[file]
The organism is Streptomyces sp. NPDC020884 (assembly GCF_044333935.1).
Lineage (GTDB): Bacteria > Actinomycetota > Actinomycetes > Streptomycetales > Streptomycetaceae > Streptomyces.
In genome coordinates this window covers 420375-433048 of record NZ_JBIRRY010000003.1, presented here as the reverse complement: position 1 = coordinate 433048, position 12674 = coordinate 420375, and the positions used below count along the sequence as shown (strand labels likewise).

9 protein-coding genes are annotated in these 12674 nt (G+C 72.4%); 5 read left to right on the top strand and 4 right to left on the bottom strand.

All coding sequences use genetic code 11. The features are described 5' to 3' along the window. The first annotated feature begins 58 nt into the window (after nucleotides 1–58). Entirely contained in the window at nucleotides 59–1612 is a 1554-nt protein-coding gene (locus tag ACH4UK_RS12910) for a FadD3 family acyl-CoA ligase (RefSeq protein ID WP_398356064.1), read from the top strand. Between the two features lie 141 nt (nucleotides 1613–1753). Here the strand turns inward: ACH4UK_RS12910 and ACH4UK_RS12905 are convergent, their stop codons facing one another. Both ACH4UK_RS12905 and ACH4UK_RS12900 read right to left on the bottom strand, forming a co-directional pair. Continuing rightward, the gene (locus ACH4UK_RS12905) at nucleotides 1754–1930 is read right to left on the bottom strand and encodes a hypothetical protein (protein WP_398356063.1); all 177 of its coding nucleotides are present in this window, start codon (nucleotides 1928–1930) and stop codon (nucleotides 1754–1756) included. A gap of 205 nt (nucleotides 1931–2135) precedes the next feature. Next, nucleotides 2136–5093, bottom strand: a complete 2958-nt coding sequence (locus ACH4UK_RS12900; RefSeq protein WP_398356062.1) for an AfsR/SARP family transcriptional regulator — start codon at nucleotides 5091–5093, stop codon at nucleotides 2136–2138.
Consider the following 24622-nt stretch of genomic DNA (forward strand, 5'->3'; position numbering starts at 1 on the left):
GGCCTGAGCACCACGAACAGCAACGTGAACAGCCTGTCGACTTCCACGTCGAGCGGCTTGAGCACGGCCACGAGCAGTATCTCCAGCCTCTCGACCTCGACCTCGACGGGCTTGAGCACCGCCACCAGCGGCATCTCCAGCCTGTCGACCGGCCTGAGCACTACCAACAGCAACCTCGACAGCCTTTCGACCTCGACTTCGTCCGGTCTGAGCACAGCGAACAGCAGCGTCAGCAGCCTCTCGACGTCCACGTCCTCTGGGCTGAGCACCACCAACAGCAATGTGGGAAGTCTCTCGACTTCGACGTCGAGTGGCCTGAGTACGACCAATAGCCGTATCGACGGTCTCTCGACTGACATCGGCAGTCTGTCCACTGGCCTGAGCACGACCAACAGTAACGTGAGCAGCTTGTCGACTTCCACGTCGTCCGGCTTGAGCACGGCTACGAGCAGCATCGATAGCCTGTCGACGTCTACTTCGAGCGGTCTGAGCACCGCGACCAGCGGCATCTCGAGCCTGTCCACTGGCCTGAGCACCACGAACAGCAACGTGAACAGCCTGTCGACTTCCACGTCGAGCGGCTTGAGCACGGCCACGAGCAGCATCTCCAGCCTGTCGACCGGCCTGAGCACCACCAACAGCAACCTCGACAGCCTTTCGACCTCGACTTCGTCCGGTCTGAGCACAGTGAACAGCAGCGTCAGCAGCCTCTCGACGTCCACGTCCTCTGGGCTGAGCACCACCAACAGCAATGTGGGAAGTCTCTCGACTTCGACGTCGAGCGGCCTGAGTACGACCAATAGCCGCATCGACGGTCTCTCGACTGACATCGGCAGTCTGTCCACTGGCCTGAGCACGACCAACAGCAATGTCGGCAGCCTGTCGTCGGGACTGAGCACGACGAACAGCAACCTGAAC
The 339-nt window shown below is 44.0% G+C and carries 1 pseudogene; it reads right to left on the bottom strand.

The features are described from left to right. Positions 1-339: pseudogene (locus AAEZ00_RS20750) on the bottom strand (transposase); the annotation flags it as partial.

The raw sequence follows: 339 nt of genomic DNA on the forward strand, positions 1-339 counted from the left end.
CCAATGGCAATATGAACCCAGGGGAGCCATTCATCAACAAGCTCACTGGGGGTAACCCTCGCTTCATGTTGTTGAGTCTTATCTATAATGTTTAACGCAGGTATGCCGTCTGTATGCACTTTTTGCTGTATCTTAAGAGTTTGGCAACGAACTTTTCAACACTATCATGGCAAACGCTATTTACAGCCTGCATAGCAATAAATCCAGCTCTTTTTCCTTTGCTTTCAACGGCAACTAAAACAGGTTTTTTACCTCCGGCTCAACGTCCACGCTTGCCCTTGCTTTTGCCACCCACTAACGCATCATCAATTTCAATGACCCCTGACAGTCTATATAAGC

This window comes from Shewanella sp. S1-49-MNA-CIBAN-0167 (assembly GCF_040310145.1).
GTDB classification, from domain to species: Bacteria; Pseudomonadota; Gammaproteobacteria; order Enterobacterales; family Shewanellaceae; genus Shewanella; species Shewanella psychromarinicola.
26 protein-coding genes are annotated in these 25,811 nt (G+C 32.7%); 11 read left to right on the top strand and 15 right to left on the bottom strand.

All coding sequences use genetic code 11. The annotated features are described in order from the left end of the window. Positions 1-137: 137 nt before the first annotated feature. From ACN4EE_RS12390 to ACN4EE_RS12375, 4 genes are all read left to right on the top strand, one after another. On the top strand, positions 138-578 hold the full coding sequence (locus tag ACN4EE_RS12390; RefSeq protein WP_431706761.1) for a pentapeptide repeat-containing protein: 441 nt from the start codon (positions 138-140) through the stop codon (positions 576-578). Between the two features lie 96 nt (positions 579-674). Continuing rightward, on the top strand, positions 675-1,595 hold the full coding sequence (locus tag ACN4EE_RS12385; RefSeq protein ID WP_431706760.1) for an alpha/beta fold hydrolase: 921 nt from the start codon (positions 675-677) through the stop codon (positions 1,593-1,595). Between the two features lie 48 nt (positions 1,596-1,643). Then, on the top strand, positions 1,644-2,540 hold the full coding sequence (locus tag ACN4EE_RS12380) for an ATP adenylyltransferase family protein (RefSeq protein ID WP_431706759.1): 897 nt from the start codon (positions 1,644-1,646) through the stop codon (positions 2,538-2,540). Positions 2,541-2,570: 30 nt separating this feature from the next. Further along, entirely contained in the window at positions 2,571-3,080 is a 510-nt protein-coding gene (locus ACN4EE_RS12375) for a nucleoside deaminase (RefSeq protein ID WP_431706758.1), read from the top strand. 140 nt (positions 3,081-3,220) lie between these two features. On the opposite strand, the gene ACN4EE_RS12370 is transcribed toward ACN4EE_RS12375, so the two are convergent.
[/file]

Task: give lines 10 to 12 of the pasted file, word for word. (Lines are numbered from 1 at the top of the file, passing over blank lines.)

The raw sequence follows: 339 nt of genomic DNA on the forward strand, positions 1-339 counted from the left end.
CCAATGGCAATATGAACCCAGGGGAGCCATTCATCAACAAGCTCACTGGGGGTAACCCTCGCTTCATGTTGTTGAGTCTTATCTATAATGTTTAACGCAGGTATGCCGTCTGTATGCACTTTTTGCTGTATCTTAAGAGTTTGGCAACGAACTTTTCAACACTATCATGGCAAACGCTATTTACAGCCTGCATAGCAATAAATCCAGCTCTTTTTCCTTTGCTTTCAACGGCAACTAAAACAGGTTTTTTACCTCCGGCTCAACGTCCACGCTTGCCCTTGCTTTTGCCACCCACTAACGCATCATCAATTTCAATGACCCCTGACAGTCTATATAAGC

This window comes from Shewanella sp. S1-49-MNA-CIBAN-0167 (assembly GCF_040310145.1).